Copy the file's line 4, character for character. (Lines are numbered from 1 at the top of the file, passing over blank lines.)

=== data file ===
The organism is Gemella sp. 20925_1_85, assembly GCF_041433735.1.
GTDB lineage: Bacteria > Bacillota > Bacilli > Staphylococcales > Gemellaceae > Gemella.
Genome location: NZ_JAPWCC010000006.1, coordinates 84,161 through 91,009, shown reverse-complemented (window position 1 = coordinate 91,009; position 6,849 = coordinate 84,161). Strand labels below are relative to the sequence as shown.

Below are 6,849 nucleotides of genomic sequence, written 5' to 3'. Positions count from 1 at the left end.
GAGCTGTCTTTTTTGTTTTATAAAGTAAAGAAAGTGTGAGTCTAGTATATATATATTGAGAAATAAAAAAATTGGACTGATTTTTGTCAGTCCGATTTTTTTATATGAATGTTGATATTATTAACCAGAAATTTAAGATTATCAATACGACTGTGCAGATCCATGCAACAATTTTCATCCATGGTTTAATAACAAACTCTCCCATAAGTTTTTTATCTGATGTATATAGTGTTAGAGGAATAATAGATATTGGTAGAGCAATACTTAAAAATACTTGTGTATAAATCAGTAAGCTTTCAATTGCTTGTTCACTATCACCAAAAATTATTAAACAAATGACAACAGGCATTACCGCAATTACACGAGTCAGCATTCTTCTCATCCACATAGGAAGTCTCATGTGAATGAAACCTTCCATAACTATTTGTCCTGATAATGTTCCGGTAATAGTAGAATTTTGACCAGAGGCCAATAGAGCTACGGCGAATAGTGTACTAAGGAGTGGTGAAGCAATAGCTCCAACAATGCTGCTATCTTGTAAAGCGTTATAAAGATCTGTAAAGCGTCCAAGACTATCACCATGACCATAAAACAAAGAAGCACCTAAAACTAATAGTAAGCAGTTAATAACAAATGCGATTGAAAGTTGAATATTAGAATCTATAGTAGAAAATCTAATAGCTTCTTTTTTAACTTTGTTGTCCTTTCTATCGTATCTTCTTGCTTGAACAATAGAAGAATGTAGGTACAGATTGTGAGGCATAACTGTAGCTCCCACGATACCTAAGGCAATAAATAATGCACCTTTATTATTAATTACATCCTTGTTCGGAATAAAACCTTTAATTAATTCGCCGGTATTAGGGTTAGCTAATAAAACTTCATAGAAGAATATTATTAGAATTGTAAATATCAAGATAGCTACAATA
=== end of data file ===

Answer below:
Below are 6,849 nucleotides of genomic sequence, written 5' to 3'. Positions count from 1 at the left end.